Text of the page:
I made SO MANY great new discoveries this month. Let’s dive right in, shall we?
After years of putting it off and only watching the occasional episode, I finally tore through the first four seasons of the Doctor Who revival (the entire Russell T. Davies era, featuring Christopher Eccleston and David Tennant as the eponymous Doctors). This turned out to be a fortuitous decision, as it was taken off Netflix at the end of the month.
Davies-era Doctor Who is wildly inconsistent. You’ll watch three great episodes and then a fourth one that makes you never want to watch it again. What’s great about the show is how it borrows plots, tropes and story structures from the whole history of science-fiction and fantasy. It’s become a game for me to see how many allusions I can spot to classic works like Back to the Future, Aliens and Harry Potter. It’s also given me a greater sense of how stories are told, and a wealth of new ideas with which to tell them. I have been taking copious notes.
The other big story of the month, TV-wise, was my introduction to a little show called Gilmore Girls, about a woman and her daughter living in a tiny New England town called Stars Hollow. They read books and sip coffee and quote 1940s screwball comedies and listen to Nick Drake and Belle and Sebastian and the show is basically perfect. It’s the best possible counterpoint to the frenetic zaniness of Doctor Who.
Movies! So many good movies this month. Raise the Red Lantern (1991) is a gorgeously filmed story about a woman working as a courtesan in early twentieth-century China and slowly losing her mind. The Thief of Bagdad (1940) adapts several of the most famous stories in the Arabian Nights to create a visual and imaginative spectacle that rivals The Wizard of Oz. In a Lonely Place (1951) is another in a string of movies where Bogart plays a dangerously unstable man who self-destructs. Black Narcissus (1947) is a beautiful and often frightening melodrama about two nuns who are driven to jealousy and obsession over their shared love of a man, culminating in a shocking but entirely plausible act of violence. The Gospel According to St Matthew (1964) is probably the best cinematic depiction of the life of Jesus, because it portrays him as an idealistic young man rather than a mysterious and unknowable deity. Love and Mercy (2014) hops back and forth in time to tell the story of Brian Wilson (played by Paul Dano and John Cusack), his ambition to make the greatest album of all time, and his subsequent mental breakdown.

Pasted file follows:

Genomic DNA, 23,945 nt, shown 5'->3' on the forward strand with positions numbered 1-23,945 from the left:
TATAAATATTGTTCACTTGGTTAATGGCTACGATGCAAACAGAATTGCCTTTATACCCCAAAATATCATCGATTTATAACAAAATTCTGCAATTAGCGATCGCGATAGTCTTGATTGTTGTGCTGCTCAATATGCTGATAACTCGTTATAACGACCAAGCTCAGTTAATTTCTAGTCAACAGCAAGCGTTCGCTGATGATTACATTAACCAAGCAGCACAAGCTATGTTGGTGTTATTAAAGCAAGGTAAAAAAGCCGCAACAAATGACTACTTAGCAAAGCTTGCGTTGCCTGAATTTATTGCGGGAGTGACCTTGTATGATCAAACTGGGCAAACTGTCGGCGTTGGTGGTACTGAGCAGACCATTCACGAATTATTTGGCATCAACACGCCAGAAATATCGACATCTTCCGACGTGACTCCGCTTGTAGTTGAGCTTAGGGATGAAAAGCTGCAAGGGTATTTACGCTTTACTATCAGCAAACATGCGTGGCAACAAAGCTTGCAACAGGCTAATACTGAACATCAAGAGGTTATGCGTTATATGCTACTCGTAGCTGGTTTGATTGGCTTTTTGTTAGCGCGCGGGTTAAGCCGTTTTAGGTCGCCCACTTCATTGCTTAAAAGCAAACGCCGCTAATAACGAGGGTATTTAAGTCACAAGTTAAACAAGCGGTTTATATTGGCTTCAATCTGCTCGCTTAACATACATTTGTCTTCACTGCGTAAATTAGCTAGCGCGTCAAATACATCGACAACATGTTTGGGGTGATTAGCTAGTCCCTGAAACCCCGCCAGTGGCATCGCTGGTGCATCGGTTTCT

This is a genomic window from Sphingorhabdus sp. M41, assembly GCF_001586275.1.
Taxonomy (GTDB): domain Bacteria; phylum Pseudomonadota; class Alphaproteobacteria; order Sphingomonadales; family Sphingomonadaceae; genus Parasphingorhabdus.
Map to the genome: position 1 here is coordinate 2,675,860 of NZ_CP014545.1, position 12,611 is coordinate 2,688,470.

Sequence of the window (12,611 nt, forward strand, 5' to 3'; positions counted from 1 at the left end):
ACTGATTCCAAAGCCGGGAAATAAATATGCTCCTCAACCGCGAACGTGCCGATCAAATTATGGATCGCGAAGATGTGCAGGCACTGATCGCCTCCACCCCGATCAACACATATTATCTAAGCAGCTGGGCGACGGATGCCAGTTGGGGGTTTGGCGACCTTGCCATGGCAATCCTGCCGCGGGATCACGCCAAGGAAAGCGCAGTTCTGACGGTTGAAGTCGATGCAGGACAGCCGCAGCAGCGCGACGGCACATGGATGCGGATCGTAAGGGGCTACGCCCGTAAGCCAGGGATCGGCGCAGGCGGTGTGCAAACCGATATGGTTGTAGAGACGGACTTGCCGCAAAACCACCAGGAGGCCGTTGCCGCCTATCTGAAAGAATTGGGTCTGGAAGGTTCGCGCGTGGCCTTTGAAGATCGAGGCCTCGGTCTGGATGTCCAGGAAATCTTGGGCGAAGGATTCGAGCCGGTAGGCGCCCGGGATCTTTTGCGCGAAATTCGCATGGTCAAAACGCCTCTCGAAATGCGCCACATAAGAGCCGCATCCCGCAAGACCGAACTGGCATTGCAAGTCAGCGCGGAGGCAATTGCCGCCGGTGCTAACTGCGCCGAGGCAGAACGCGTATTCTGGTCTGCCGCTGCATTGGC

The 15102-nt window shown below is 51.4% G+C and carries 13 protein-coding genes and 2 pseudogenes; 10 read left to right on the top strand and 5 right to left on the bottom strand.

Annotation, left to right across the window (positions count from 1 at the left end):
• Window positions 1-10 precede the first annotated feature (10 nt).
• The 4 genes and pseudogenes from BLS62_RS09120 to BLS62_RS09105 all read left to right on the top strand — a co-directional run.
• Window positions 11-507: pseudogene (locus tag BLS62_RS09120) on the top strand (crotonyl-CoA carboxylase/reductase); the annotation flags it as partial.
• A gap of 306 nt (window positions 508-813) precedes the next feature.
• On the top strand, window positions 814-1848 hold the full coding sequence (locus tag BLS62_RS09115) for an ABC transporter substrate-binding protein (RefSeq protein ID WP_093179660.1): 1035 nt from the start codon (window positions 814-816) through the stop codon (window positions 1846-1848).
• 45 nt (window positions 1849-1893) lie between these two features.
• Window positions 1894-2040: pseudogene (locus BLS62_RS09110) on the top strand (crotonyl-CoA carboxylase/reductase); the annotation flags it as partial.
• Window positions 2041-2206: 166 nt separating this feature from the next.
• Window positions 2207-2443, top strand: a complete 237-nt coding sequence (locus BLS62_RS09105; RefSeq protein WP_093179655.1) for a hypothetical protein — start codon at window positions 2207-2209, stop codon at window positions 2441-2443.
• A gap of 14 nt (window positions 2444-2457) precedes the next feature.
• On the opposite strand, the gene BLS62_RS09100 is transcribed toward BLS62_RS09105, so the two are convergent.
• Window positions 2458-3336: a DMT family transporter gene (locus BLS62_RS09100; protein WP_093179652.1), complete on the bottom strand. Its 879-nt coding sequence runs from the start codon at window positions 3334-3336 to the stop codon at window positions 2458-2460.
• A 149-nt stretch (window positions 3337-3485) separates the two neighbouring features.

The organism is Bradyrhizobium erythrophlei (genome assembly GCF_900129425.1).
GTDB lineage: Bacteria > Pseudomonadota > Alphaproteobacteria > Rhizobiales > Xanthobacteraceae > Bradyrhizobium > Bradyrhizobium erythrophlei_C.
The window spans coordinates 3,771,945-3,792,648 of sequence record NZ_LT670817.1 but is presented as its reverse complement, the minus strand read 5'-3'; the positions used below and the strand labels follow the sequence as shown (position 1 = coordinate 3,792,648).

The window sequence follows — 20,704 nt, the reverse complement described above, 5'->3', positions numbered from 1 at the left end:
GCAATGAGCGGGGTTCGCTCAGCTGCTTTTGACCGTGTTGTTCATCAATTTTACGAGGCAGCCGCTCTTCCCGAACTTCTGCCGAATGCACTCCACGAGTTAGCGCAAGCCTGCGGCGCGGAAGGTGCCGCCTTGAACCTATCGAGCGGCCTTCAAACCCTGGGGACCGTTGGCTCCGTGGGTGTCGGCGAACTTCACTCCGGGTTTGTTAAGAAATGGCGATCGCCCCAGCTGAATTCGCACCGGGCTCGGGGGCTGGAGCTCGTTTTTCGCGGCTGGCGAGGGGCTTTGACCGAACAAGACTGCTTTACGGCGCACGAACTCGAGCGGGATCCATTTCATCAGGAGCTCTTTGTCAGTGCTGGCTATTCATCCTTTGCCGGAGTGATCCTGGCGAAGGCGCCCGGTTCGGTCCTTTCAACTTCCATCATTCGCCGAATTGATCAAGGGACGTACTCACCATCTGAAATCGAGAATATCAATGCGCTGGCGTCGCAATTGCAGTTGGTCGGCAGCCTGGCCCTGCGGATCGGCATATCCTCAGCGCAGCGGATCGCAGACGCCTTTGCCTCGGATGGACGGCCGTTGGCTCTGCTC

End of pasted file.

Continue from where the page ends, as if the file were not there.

The Hold Steady! The Beach Boys
New Series and Miniseries
I’ve gotten hooked on two new series that premiered this month. One is the BBC’s six-part adaptation of War and Peace, penned by Andrew Davies (he of the 1995 Pride and Prejudice) and starring Paul Dano as Pierre Bezukhov. Davies draws out the finest dramatic moments in Tolstoy’s novel while necessarily omitting the endless layers of characterization that made the novel brilliant. If you try not to think too hard about all that’s being left out, you can more easily appreciate the lavish visuals and the best Pierre we’ve ever gotten.
The other great literary adaptation of the month is SyFy’s The Magicians, a multi-season adaptation of Lev Grossman’s Magicians trilogy (2009-2014). The first Magicians novel was one of my favorite novels of the last decade, because it took some of your favorite stories and filtered them through a haze of disillusionment and melancholy. The TV series retains the central premise, about a group of twenty-somethings who attend a magical school in New York, but makes it less reflective. The actors are doing great work, however, and have succeeded in making their characters equally as memorable and endearing as the ones in the book. Of the four episodes aired so far, each one is an improvement over the one before, even if the plot is steadily drifting further and further from Grossman’s original.
What about you? What did you discover this month?